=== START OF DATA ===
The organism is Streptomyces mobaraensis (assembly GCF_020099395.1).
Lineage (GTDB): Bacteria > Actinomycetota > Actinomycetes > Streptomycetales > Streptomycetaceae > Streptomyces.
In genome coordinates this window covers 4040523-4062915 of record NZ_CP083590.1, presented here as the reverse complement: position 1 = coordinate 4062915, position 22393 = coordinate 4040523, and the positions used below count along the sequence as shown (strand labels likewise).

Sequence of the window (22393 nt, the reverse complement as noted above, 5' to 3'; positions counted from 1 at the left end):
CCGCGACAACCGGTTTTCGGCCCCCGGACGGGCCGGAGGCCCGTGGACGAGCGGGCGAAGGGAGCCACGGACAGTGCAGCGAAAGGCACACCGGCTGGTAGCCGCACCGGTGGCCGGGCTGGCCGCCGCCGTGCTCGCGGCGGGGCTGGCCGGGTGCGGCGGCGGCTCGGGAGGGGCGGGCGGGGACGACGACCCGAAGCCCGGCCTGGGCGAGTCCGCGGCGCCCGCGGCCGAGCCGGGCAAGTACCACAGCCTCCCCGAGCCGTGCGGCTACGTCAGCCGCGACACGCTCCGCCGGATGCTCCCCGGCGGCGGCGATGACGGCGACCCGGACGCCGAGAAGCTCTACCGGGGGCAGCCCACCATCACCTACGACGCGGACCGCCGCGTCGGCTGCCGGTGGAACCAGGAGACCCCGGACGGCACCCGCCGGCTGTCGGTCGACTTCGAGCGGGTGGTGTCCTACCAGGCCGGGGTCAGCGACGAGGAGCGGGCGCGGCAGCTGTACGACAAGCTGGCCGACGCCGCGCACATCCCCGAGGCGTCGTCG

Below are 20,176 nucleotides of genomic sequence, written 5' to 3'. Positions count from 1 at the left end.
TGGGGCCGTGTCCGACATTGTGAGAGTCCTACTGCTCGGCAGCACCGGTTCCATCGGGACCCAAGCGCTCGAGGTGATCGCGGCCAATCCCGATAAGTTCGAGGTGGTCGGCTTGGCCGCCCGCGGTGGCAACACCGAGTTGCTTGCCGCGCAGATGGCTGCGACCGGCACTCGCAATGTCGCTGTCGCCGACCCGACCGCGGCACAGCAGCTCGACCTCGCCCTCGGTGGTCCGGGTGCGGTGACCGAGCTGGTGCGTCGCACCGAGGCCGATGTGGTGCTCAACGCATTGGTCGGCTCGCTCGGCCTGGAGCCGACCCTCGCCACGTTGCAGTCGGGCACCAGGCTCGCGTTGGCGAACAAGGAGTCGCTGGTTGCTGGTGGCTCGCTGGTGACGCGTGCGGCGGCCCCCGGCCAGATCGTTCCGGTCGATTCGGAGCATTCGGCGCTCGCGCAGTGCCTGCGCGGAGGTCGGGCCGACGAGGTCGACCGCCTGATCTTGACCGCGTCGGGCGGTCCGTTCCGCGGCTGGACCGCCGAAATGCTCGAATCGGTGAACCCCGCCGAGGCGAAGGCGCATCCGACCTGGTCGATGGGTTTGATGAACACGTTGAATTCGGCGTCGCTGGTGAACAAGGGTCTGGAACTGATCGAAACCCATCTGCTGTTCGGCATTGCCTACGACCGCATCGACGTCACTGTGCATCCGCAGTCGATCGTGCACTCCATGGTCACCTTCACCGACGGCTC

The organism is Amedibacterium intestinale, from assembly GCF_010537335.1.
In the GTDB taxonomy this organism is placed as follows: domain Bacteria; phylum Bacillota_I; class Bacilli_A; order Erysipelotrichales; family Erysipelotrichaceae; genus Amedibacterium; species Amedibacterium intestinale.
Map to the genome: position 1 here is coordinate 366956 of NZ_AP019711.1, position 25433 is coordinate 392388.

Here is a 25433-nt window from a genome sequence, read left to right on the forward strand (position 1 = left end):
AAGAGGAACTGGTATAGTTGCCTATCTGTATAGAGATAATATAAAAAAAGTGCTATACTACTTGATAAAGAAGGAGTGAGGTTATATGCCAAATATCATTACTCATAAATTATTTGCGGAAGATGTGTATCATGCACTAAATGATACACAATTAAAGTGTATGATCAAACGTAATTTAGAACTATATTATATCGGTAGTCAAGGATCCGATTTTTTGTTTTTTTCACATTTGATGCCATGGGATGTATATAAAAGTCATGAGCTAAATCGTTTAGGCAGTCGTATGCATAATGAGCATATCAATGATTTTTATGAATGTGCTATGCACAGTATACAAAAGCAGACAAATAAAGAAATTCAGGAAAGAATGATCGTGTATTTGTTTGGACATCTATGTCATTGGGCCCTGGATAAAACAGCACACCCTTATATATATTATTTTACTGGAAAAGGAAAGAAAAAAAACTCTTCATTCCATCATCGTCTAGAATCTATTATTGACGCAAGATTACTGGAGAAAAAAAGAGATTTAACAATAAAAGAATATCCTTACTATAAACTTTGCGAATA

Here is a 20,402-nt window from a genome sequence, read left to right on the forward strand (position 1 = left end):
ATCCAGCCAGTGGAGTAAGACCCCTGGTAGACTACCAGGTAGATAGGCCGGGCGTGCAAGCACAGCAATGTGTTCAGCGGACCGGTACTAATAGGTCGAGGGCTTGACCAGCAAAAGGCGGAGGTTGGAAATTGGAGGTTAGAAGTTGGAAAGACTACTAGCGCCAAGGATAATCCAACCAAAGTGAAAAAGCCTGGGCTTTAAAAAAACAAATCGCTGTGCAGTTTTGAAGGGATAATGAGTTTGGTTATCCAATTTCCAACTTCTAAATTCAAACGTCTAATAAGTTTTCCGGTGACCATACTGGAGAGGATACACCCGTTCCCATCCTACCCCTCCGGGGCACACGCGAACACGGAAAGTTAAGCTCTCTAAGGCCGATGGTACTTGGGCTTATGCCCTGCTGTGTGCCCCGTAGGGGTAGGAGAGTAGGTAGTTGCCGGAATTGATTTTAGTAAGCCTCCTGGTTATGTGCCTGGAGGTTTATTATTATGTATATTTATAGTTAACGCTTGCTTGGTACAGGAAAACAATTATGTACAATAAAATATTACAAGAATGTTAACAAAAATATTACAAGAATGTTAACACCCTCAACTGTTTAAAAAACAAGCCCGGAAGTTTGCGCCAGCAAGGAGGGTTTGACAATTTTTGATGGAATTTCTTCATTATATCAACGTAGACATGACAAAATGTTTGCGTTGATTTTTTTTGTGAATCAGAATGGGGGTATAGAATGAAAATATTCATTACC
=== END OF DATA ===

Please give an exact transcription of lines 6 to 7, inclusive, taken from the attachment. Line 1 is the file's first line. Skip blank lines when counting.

Below are 20,176 nucleotides of genomic sequence, written 5' to 3'. Positions count from 1 at the left end.
TGGGGCCGTGTCCGACATTGTGAGAGTCCTACTGCTCGGCAGCACCGGTTCCATCGGGACCCAAGCGCTCGAGGTGATCGCGGCCAATCCCGATAAGTTCGAGGTGGTCGGCTTGGCCGCCCGCGGTGGCAACACCGAGTTGCTTGCCGCGCAGATGGCTGCGACCGGCACTCGCAATGTCGCTGTCGCCGACCCGACCGCGGCACAGCAGCTCGACCTCGCCCTCGGTGGTCCGGGTGCGGTGACCGAGCTGGTGCGTCGCACCGAGGCCGATGTGGTGCTCAACGCATTGGTCGGCTCGCTCGGCCTGGAGCCGACCCTCGCCACGTTGCAGTCGGGCACCAGGCTCGCGTTGGCGAACAAGGAGTCGCTGGTTGCTGGTGGCTCGCTGGTGACGCGTGCGGCGGCCCCCGGCCAGATCGTTCCGGTCGATTCGGAGCATTCGGCGCTCGCGCAGTGCCTGCGCGGAGGTCGGGCCGACGAGGTCGACCGCCTGATCTTGACCGCGTCGGGCGGTCCGTTCCGCGGCTGGACCGCCGAAATGCTCGAATCGGTGAACCCCGCCGAGGCGAAGGCGCATCCGACCTGGTCGATGGGTTTGATGAACACGTTGAATTCGGCGTCGCTGGTGAACAAGGGTCTGGAACTGATCGAAACCCATCTGCTGTTCGGCATTGCCTACGACCGCATCGACGTCACTGTGCATCCGCAGTCGATCGTGCACTCCATGGTCACCTTCACCGACGGCTC